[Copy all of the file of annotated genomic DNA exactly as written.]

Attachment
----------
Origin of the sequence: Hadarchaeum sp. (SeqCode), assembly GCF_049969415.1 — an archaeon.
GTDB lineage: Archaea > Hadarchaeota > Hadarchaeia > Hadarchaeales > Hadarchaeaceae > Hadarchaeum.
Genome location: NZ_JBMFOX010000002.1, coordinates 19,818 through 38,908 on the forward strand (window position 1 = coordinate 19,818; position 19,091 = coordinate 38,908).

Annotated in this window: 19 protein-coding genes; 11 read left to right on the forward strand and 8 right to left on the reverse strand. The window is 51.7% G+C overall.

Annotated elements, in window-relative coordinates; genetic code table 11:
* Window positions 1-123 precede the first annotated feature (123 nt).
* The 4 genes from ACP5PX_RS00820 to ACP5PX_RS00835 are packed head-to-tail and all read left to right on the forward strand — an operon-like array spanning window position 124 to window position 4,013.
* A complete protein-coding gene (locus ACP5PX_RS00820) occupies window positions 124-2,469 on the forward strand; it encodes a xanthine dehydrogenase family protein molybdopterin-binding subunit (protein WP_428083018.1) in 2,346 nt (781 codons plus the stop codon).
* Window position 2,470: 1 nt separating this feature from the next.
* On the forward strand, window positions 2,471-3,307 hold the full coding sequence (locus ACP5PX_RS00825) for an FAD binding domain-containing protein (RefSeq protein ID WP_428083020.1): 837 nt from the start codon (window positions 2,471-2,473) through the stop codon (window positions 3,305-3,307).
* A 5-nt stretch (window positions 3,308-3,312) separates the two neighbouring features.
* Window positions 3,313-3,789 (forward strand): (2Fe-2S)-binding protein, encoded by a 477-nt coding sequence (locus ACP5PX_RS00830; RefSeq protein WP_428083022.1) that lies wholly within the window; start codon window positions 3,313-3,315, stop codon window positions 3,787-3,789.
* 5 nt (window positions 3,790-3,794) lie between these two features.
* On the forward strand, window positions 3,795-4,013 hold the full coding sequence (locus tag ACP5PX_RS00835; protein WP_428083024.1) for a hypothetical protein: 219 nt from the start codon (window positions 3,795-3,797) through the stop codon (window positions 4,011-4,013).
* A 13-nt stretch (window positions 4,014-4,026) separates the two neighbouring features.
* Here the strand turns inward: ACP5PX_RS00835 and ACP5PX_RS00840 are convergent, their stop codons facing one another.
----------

Origin of the sequence: Hadarchaeum sp. (SeqCode), assembly GCF_049969415.1 — an archaeon.
GTDB lineage: Archaea > Hadarchaeota > Hadarchaeia > Hadarchaeales > Hadarchaeaceae > Hadarchaeum.
Genome location: NZ_JBMFOX010000002.1, coordinates 19,818 through 38,908 on the forward strand (window position 1 = coordinate 19,818; position 19,091 = coordinate 38,908).

Annotated in this window: 19 protein-coding genes; 11 read left to right on the forward strand and 8 right to left on the reverse strand. The window is 51.7% G+C overall.

Annotated elements, in window-relative coordinates; genetic code table 11:
* Window positions 1-123 precede the first annotated feature (123 nt).
* The 4 genes from ACP5PX_RS00820 to ACP5PX_RS00835 are packed head-to-tail and all read left to right on the forward strand — an operon-like array spanning window position 124 to window position 4,013.
* A complete protein-coding gene (locus ACP5PX_RS00820) occupies window positions 124-2,469 on the forward strand; it encodes a xanthine dehydrogenase family protein molybdopterin-binding subunit (protein WP_428083018.1) in 2,346 nt (781 codons plus the stop codon).
* Window position 2,470: 1 nt separating this feature from the next.
* On the forward strand, window positions 2,471-3,307 hold the full coding sequence (locus ACP5PX_RS00825) for an FAD binding domain-containing protein (RefSeq protein ID WP_428083020.1): 837 nt from the start codon (window positions 2,471-2,473) through the stop codon (window positions 3,305-3,307).
* A 5-nt stretch (window positions 3,308-3,312) separates the two neighbouring features.
* Window positions 3,313-3,789 (forward strand): (2Fe-2S)-binding protein, encoded by a 477-nt coding sequence (locus ACP5PX_RS00830; RefSeq protein WP_428083022.1) that lies wholly within the window; start codon window positions 3,313-3,315, stop codon window positions 3,787-3,789.
* 5 nt (window positions 3,790-3,794) lie between these two features.
* On the forward strand, window positions 3,795-4,013 hold the full coding sequence (locus tag ACP5PX_RS00835; protein WP_428083024.1) for a hypothetical protein: 219 nt from the start codon (window positions 3,795-3,797) through the stop codon (window positions 4,011-4,013).
* A 13-nt stretch (window positions 4,014-4,026) separates the two neighbouring features.
* Here the strand turns inward: ACP5PX_RS00835 and ACP5PX_RS00840 are convergent, their stop codons facing one another.